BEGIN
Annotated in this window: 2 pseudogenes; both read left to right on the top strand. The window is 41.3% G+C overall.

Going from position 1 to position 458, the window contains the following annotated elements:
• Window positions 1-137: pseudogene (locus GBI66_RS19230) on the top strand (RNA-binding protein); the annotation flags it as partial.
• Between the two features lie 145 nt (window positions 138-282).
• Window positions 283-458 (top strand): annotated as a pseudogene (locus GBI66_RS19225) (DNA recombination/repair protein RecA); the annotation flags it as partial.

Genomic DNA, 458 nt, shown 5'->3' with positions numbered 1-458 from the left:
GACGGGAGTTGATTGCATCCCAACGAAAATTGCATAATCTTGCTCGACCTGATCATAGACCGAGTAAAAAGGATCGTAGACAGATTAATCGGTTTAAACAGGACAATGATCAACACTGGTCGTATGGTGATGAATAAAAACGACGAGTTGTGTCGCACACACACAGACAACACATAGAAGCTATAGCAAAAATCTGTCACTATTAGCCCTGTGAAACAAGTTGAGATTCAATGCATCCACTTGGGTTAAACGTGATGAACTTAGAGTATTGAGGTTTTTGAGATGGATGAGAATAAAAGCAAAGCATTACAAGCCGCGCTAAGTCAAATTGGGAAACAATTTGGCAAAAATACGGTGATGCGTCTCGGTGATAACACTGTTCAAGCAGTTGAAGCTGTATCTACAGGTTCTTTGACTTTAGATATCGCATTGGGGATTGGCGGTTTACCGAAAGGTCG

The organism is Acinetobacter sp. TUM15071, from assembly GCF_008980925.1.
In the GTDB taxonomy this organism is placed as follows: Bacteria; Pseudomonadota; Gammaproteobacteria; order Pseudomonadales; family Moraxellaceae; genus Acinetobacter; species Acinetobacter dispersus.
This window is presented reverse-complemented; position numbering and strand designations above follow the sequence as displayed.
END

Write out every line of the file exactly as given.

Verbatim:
Annotated in this window: 2 pseudogenes; both read left to right on the top strand. The window is 41.3% G+C overall.

Going from position 1 to position 458, the window contains the following annotated elements:
• Window positions 1-137: pseudogene (locus GBI66_RS19230) on the top strand (RNA-binding protein); the annotation flags it as partial.
• Between the two features lie 145 nt (window positions 138-282).
• Window positions 283-458 (top strand): annotated as a pseudogene (locus GBI66_RS19225) (DNA recombination/repair protein RecA); the annotation flags it as partial.

Genomic DNA, 458 nt, shown 5'->3' with positions numbered 1-458 from the left:
GACGGGAGTTGATTGCATCCCAACGAAAATTGCATAATCTTGCTCGACCTGATCATAGACCGAGTAAAAAGGATCGTAGACAGATTAATCGGTTTAAACAGGACAATGATCAACACTGGTCGTATGGTGATGAATAAAAACGACGAGTTGTGTCGCACACACACAGACAACACATAGAAGCTATAGCAAAAATCTGTCACTATTAGCCCTGTGAAACAAGTTGAGATTCAATGCATCCACTTGGGTTAAACGTGATGAACTTAGAGTATTGAGGTTTTTGAGATGGATGAGAATAAAAGCAAAGCATTACAAGCCGCGCTAAGTCAAATTGGGAAACAATTTGGCAAAAATACGGTGATGCGTCTCGGTGATAACACTGTTCAAGCAGTTGAAGCTGTATCTACAGGTTCTTTGACTTTAGATATCGCATTGGGGATTGGCGGTTTACCGAAAGGTCG

The organism is Acinetobacter sp. TUM15071, from assembly GCF_008980925.1.
In the GTDB taxonomy this organism is placed as follows: Bacteria; Pseudomonadota; Gammaproteobacteria; order Pseudomonadales; family Moraxellaceae; genus Acinetobacter; species Acinetobacter dispersus.
This window is presented reverse-complemented; position numbering and strand designations above follow the sequence as displayed.